For more, also check out previous writing on McCabe & Mrs. Miller and The Long Goodbye, each masterpieces and certainly worthy of being called “essential” ‘70s Altman.

The Thief of Bagdad (1924)

“The Thief of Bagdad” is pure spectacle, lacking the psychological heft of “Metropolis”, the emotional beauty of “Sunrise”, the economic and timeless genius of Buster Keaton stunts, but it rivals all of them and more as a film full of real movie moments. The production design is grand and daunting, the creativity and scope is unmatched. It is not a “film” but a “movie” with inspiration and sights worthy of a prince.

The_Thief_of_Bagdad_(1924)_-_film_posterCritics who today bristle at true movie spectacles like “Avatar” or “Gravity” for want of a more substantive story are less likely to do the same when faced with a silent film. The technical precision and thoughtful filmmaking required to communicate ideas and tell any story seems to be enough.

And yet “The Thief of Bagdad” is pure spectacle, lacking the psychological heft of “Metropolis”, the emotional beauty of “Sunrise”, the economic and timeless genius of Buster Keaton stunts, but it rivals all of them and more as a film full of real movie moments. The production design is grand and daunting, the creativity and scope is unmatched. It is not a “film” but a “movie” with inspiration and sights worthy of a prince.

Such was the nature of the swashbuckler film, a genre of capes and swords and heroes and sandals in a far off Eastern World and period in history. None were better than “The Thief of Bagdad”, and no one was a bigger star than Douglas Fairbanks Sr. His visage here is rugged, shirtless, masculine, cocky and virile. Fairbanks opens the film sleeping in the sun in the busy Baghdad bazaar, awaiting unsuspecting citizens to stop to take a drink so he can swipe their purses. Despite his crimes, Fairbanks immediately carries the movie star swagger that would define onscreen masculinity for decades. He’s the film’s hero because we know him to be. And his charms as a thief and criminal, one tempted to drug the princess, one who is sacrilegious and rejects God, are shocking and remarkable for a pre-code film.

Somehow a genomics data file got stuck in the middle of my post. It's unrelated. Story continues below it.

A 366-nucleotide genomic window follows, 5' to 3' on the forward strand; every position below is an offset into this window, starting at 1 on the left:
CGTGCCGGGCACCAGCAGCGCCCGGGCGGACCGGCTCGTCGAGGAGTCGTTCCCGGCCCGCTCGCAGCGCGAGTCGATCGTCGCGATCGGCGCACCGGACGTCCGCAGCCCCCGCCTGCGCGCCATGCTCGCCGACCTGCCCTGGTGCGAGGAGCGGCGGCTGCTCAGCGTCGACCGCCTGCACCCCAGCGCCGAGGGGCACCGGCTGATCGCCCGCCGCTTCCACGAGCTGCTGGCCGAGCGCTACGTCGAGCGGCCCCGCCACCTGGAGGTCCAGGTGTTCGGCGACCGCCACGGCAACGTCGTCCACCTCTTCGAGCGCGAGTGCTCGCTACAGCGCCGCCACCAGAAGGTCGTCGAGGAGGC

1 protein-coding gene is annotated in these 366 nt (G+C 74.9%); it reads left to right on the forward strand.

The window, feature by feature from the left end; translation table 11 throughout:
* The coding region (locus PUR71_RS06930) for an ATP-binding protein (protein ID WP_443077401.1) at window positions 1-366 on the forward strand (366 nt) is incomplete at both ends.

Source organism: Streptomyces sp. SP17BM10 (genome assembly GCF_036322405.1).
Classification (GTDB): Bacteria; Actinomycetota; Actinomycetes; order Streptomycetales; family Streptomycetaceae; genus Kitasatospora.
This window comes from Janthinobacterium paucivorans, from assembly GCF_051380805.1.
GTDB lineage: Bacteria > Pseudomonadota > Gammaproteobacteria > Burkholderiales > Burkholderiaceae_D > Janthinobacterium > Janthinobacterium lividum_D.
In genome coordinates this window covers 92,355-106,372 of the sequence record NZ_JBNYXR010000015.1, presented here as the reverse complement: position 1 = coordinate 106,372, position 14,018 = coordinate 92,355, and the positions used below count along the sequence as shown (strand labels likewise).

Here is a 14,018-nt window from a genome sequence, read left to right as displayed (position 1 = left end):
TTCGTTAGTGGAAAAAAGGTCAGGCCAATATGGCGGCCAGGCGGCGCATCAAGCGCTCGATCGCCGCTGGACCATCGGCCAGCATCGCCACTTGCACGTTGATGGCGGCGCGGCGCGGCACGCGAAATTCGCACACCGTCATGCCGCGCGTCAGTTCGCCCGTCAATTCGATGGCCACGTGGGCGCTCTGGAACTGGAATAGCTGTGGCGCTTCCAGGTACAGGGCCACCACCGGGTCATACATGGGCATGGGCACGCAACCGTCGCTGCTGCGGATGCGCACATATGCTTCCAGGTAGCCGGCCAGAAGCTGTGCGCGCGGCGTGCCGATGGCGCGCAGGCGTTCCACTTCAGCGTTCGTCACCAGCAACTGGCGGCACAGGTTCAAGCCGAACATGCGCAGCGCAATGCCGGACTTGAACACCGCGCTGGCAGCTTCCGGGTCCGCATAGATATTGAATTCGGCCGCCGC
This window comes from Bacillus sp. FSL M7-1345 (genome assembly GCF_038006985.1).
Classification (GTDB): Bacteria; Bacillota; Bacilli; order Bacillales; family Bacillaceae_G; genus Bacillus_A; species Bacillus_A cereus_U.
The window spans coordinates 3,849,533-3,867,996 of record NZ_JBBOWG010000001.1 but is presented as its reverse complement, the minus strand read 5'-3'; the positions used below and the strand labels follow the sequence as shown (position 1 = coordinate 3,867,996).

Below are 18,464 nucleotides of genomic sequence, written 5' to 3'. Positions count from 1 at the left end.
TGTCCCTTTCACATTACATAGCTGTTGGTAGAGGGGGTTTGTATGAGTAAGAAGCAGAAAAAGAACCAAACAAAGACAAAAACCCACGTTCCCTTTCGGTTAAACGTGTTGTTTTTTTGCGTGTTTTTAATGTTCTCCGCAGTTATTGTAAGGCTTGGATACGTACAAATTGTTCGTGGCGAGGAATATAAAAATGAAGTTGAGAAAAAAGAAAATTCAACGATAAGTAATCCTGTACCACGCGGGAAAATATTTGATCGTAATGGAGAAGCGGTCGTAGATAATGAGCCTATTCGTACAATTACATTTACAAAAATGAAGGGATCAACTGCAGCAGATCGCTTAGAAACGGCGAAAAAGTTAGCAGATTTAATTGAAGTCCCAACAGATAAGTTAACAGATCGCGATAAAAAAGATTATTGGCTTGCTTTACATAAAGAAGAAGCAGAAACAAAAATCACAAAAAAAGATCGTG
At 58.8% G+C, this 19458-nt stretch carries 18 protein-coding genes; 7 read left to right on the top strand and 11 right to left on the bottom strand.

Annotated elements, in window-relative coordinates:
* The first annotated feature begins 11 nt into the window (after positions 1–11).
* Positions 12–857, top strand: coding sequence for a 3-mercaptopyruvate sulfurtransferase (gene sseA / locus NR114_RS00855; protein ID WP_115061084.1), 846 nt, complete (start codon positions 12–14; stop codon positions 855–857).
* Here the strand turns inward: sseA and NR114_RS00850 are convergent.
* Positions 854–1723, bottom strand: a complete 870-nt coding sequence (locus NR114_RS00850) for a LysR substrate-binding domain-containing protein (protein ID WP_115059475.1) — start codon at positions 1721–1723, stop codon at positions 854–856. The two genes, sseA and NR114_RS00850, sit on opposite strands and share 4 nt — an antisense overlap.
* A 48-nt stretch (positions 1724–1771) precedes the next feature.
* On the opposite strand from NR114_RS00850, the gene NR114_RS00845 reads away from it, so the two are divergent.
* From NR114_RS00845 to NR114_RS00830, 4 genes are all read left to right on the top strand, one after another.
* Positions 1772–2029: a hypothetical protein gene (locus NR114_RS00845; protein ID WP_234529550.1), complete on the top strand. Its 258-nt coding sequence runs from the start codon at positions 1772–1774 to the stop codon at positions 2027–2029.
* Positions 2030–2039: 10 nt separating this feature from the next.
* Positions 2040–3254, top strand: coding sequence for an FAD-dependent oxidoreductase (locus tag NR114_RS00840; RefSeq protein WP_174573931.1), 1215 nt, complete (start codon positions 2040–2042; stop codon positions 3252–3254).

But there’s no sense what he’s doing is wrong. It’s fun and exciting action of a man on the run. One of the film’s great early stunts sees him throw a man’s turban onto a high-up ledge, place it beneath the man’s heavy frame, tie the end to a donkey, and get the motion of the donkey to lift him up.

Fairbanks did all his own stunts, and despite having his hands in every aspect of the film, he stayed out of the way to allow Raoul Walsh to direct and capture the moment in one perfect wide shot. And Fairbanks makes it look easy, performing with a wink and a smirk much unlike the stone-faced Keaton when doing the same.


Truly though “The Thief of Bagdad’s” charms are in the effects and spectacle and not the stunts alone. The film was the first to cost over $1 million. Though that’s just $13 million in today’s dollars, hardly enough for even a mid-size indie, Fairbanks orchestrated upwards of six acres on which to build his Baghdad, staging magnificent palaces and armies of extras to populate this miniature city. And the money is certainly on the screen. We see tigers and chimps climbing out of trap doors, massive and ornate palace gates opening in sections, hazy, glimmering filters to create underwater sequences, hidden caves and valleys of fire, many with vast depth in the shots to highlight the film’s grandiose proportions.

Admittedly these effects have not aged well, or perhaps are not as timeless as some of the more tangible effects in other silent classics. Fairbanks does battle with a monster that’s in actuality a superimposed reptile with additional spikes. He rides a “Winged Horse” that doesn’t fly but gallops “in the sky”. And yet to see Fairbanks and the princess take off on a flying carpet at the end of the film is as whimsical as advertised.

The story is drawn from the tales of Arabian Nights legend, and was remade most notably in 1940, another fantasy classic. Modern audiences however might know it best as Disney’s “Aladdin”. A thief living on the streets makes to steal treasure from the palace, but encounters the princess and falls in love. She is to be wed to one of several princely suitors (“He’s fat and gross as if fed on lard!”), so the thief disguises himself as a prince to win her affection. When he is outed as a fraud, he goes on a quest to find a magic chest that will make him a prince, all while the evil Mongol prince plots to capture Baghdad.

It’s a charming tale of romance, adventure and all that makes a great swashbuckler, even if it does greatly sag during the more modest scenes of romance. But “The Thief of Bagdad” is ultimately a spiritual journey. The film is bookended with the priest’s prophecy, “Happiness Must Be Earned.” The effort on splendor on display here is more than enough to earn any modern audience’s happiness.


The Long Goodbye

Robert Altman updated Raymond Chandler’s Philip Marlowe for his comedy noir classic “The Long Goodbye”.

TheLongGoodbyePosterReleased a year before “Chinatown”, Robert Altman’s “The Long Goodbye” is the other dense masterpiece of mystery and contemporary noir with a plot so layered it may demand a second viewing to keep it all straight.